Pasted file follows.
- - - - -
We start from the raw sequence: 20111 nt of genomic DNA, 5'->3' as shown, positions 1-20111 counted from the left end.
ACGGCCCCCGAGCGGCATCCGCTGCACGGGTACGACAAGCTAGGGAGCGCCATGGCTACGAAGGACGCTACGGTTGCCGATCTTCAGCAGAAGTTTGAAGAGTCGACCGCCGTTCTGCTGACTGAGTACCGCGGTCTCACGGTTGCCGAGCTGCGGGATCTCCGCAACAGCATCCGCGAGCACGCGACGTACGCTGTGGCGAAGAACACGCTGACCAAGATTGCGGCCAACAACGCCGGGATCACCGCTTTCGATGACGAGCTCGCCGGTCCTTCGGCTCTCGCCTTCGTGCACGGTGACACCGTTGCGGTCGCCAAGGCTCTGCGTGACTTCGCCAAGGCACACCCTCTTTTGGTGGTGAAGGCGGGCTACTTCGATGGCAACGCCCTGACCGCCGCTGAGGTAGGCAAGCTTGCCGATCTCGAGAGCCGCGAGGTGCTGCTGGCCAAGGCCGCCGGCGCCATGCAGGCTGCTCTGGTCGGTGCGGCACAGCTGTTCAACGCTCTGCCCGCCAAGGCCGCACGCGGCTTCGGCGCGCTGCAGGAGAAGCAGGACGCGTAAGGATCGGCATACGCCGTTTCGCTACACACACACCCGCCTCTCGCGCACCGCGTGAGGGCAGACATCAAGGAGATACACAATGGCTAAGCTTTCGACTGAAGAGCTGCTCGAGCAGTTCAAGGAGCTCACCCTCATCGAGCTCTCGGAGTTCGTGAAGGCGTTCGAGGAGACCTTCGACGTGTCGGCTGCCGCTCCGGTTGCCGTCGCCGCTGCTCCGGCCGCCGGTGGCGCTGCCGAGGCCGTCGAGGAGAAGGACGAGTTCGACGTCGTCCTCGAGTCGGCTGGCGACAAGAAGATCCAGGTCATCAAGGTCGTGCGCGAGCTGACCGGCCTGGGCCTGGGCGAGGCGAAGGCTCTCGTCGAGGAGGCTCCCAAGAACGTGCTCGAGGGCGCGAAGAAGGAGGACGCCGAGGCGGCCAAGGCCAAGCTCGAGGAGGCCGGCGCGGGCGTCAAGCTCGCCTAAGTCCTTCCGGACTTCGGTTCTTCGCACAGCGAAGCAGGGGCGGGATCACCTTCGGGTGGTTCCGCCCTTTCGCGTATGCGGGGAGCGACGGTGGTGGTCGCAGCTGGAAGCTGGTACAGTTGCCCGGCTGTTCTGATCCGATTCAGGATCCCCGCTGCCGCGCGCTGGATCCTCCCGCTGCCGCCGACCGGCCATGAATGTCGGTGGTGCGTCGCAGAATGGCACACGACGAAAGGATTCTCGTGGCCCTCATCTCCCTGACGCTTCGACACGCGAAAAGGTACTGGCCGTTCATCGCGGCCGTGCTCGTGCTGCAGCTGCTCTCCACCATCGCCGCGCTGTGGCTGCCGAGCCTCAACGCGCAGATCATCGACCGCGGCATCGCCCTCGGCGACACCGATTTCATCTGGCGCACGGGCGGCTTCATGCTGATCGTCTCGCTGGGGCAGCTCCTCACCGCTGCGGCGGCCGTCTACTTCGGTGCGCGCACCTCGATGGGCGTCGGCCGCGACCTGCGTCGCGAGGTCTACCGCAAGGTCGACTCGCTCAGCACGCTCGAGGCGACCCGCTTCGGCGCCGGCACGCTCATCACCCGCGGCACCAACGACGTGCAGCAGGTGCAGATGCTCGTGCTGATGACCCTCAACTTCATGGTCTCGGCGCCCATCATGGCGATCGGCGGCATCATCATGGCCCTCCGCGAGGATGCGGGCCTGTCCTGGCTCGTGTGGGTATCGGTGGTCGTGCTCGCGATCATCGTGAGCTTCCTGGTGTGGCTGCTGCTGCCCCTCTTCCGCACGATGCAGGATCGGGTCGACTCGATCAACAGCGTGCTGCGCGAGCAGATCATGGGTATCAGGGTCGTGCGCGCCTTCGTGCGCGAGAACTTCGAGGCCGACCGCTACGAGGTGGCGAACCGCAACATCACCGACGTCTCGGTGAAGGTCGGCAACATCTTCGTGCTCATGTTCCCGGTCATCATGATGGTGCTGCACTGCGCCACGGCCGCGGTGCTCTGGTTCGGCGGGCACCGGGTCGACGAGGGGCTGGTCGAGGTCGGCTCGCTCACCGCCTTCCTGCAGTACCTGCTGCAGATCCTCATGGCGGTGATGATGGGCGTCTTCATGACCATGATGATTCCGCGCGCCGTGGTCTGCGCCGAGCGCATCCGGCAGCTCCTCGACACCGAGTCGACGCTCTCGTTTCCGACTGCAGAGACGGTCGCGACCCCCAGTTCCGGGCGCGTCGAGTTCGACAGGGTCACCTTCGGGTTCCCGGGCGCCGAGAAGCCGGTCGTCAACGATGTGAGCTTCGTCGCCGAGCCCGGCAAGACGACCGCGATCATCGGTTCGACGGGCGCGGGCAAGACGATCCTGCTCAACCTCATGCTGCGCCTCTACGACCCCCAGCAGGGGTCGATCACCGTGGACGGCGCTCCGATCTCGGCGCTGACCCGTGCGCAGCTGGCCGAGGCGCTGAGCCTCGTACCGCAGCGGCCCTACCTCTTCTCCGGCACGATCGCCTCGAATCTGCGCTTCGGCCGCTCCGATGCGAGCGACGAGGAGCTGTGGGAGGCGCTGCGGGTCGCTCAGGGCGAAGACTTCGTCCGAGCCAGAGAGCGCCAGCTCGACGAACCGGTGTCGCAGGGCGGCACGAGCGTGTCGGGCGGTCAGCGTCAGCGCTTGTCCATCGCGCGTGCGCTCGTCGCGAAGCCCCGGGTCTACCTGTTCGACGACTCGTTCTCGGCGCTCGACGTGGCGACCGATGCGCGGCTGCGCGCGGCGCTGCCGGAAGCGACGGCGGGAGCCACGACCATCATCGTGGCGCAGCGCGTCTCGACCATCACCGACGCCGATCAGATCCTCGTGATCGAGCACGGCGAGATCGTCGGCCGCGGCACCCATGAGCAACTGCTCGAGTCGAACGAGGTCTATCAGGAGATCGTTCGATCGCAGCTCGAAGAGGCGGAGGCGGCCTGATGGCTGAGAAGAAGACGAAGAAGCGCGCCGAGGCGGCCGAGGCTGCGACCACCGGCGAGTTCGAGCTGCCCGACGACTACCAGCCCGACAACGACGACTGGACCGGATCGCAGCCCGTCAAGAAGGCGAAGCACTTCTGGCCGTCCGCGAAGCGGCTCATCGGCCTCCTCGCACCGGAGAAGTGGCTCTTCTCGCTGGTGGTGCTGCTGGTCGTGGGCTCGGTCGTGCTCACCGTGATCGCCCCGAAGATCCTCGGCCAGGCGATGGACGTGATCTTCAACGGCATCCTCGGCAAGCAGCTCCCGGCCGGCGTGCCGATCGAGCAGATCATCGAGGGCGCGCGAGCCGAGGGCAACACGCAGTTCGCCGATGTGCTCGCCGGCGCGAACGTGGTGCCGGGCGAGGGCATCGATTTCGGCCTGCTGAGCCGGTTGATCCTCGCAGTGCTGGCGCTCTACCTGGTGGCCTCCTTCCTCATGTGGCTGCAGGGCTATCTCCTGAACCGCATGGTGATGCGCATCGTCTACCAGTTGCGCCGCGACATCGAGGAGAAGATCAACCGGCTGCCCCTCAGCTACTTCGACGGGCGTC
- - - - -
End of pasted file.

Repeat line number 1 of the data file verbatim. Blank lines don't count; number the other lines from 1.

We start from the raw sequence: 20111 nt of genomic DNA, 5'->3' as shown, positions 1-20111 counted from the left end.